A few weeks ago you may remember that I was able to get hold of the Microsoft Band briefly at its launch event. I have now had some time with the device and thought I would share my thoughts with you.
I am not the fittest guy in the world and I really hate the prospect of going to the gym. However I am aware that I do need to try and get fitter. So if in any way technology can help me in getting some of my fitness back, then I am ready to give it a shot. This where the Micrososft Band comes in.
Unlike some of the other fitness trackers out on the market, the Band is not trying to be the all singing dancing ultimate fitness device. What it is trying to do and does well, is be a smart fitness companion. I will try and explain this below.
So – on the device. You have a whole load of sensors that will all record different aspects of your day to day live, including your heart rate, calories output and steps. Along with these readings, the Band is also GPS aware so that when you go for a run it will show you where you have been.
While it is doing all of this it will also tell you the time and allow you to be kept up to date with notifications from your phone, be it an iPhone, Android Phone or a Windows Phone. That last point is a big one this wearable is the first to be able to be used by all the major phones software that is currently available. The Android and iPhone notifications are not quite as evolved as what you would find if you were using a Windows Phone. This is due to the fact that Cortana is used when the band is paired with Windows Phones for handling notifications. Cortana is not currently available for iPhone and Android.
I am an Android user, and I was able to get all the relevant fitness info delivered to my wrist with no issue and the app for the phone was very clear and concise. I particularly enjoyed the sleep tracking as it would tell me when I needed to go to bed in order to get the best restorative sleep.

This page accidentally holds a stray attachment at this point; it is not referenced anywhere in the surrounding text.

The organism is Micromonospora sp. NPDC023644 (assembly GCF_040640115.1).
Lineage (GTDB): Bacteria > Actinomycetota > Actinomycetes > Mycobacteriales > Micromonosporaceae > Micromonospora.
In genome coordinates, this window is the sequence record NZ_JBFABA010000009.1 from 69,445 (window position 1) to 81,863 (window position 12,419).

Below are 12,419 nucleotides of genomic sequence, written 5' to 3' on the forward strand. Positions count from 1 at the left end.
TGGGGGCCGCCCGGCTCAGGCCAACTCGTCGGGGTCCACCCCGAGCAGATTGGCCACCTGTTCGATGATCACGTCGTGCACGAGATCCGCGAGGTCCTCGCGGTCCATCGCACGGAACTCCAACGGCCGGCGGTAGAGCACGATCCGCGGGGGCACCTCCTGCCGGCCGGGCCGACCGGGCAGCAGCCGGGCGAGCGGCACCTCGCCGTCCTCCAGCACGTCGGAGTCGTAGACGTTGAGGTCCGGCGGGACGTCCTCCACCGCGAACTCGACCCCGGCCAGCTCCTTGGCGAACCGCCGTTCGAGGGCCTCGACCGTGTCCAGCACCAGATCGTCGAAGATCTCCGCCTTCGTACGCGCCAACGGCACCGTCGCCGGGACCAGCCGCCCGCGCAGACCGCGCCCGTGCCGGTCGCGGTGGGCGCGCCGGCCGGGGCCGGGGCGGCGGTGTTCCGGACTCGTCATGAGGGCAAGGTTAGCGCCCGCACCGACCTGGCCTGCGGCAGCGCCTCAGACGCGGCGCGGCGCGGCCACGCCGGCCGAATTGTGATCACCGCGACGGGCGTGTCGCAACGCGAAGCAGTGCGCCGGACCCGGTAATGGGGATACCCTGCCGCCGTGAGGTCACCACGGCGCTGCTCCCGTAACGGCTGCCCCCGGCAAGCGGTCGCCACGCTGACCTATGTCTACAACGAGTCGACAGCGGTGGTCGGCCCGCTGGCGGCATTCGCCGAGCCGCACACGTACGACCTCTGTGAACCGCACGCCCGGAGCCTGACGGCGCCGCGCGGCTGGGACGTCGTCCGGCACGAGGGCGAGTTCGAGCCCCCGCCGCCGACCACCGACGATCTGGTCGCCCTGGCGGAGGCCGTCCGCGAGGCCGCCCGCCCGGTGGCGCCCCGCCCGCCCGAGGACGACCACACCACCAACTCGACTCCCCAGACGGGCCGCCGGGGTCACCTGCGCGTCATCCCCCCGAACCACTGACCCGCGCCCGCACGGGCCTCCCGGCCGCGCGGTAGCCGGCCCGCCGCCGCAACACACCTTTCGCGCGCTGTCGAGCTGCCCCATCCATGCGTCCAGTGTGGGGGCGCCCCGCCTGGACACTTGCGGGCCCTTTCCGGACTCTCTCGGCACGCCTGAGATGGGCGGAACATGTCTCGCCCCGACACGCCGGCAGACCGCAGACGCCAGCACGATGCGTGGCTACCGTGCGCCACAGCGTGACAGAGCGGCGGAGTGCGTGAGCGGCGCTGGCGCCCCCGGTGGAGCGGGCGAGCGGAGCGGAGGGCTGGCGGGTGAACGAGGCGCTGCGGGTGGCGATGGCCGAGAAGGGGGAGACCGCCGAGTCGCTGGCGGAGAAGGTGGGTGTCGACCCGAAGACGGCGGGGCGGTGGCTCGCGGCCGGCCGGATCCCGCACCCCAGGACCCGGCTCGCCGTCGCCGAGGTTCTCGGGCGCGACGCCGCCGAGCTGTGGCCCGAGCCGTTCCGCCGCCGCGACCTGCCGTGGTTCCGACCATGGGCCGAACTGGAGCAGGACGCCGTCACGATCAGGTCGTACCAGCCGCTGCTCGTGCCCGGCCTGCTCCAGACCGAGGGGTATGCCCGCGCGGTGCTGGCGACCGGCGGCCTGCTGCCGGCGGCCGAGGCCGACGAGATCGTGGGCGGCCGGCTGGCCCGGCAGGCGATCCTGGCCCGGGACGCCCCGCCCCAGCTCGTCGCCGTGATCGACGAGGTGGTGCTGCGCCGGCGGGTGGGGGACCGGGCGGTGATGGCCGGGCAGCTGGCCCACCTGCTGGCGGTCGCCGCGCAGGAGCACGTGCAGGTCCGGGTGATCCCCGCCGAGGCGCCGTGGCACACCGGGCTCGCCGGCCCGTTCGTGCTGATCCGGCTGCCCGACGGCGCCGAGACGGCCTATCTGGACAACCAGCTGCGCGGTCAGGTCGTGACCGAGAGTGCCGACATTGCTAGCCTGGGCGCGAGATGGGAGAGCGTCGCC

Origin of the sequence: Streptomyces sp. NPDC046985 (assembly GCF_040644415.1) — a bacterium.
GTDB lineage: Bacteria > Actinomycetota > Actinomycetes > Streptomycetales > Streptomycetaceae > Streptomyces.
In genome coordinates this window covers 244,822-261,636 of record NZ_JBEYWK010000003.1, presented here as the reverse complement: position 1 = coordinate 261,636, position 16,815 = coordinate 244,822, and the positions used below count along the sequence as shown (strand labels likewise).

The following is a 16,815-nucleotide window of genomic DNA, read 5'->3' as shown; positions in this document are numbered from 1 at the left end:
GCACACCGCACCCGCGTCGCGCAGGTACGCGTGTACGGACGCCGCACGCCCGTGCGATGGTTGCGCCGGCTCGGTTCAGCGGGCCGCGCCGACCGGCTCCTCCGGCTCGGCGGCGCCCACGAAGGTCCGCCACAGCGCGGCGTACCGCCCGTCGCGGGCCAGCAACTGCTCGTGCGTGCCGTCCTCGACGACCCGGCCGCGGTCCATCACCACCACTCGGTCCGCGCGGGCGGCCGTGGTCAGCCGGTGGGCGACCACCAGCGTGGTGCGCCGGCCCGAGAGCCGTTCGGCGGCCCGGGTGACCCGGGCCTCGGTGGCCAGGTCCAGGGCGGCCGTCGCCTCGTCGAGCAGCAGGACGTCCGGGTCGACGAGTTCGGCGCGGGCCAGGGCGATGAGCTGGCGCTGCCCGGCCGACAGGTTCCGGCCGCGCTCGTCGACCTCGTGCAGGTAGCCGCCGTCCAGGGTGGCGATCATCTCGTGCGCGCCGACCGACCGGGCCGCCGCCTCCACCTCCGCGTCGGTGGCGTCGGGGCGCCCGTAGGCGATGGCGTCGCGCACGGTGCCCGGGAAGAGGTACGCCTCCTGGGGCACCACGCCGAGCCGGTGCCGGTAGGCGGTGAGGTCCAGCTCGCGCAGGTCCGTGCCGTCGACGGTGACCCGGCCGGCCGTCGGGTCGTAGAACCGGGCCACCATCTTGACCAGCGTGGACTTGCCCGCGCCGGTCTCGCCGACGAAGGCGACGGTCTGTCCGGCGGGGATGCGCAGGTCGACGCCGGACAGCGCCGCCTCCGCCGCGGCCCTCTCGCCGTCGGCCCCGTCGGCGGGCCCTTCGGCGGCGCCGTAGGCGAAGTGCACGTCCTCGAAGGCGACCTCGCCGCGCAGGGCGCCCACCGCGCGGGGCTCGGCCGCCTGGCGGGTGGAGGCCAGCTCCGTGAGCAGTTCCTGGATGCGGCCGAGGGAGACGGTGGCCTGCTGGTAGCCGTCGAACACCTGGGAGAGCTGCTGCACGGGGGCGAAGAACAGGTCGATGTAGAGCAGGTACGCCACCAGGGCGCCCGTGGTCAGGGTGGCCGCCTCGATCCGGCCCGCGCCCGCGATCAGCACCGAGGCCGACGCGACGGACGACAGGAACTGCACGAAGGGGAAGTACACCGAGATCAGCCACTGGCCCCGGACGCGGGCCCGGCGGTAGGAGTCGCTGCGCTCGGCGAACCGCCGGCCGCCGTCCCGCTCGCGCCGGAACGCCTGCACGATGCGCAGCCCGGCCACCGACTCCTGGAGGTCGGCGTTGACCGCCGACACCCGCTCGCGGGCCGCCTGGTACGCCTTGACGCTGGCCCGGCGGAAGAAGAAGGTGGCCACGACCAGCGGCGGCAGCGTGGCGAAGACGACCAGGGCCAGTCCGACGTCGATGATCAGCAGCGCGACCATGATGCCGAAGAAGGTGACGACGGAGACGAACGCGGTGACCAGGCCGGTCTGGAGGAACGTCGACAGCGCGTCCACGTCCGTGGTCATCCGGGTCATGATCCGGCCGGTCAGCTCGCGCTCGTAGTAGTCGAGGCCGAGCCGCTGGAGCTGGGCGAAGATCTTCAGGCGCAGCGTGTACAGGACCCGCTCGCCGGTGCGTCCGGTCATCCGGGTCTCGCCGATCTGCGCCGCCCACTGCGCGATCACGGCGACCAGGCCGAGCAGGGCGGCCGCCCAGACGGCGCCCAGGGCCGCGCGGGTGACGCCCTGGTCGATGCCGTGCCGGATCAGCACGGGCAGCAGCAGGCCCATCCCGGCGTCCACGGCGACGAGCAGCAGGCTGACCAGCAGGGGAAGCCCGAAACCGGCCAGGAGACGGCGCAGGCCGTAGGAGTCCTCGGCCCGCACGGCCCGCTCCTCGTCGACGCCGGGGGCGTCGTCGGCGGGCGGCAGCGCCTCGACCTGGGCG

I didn’t even know such a thing existed! You can also dial in on much more intricate detail about your activity on the web-based dashboard that the Band has which ties in with Microsoft Health.
The actual menu layouts are very reminiscent of what is normal for Windows phone and this is to be expected, as the app is more or less a port of the Windows Phone version. I like the way it is laid out as it is very user-friendly. From within the app you can control the look of your Band and how it handles your notifications.
As I have mentioned due to the lack of Cortana on Android, you don’t get the ability to have your texts read out to you, set up reminders and control music tracks by voice. This is something that I really enjoy doing on the Sony Smart Watch 3 and I did miss doing this on the Band. here are some shots of what the UI looks like on an Android Phone.
In addition to all of the above the Band supports Guided Workouts. In essence, these are workouts that will prompt you through a vibration on the Band to move onto the next step of the workout. In practice it was very useful, however this is where one of the biggest issues with the Band arises. I found that it was very tight and it was restricting my muscles from actually expanding and contracting when lifting weights. I tried to loosen the band to counteract this but it then would not register my heartbeat correctly.
I also found that after wearing the band for a few days I was starting to develop a bald patch on my wrist were the Band sat. This was due to the covers for the sensor units actually pulling the hair out of my arm. I don’t understand why Microsoft have decided to make the band the way they have, when they could have had a more seamless design if it had been all one uniform profile throughout. Also, I think it is positively criminal that a curved screen wasn’t used. This is a very easy issue to rectify and one that I hope to see done on the Microsoft Band version 2.
The Band is a great product and it is by far and above the most accurate wearable I have seen to come out yet (I haven’t tested the Apple Watch). However it does need some fine tuning when it comes to usability, particularly on the iPhone and Android side of things. If tracking fitness is your primary goal from a wearable, then I would go for it. If like me, you use your wearable as a second screen for handling notifications, then maybe I would suggest you look elsewhere.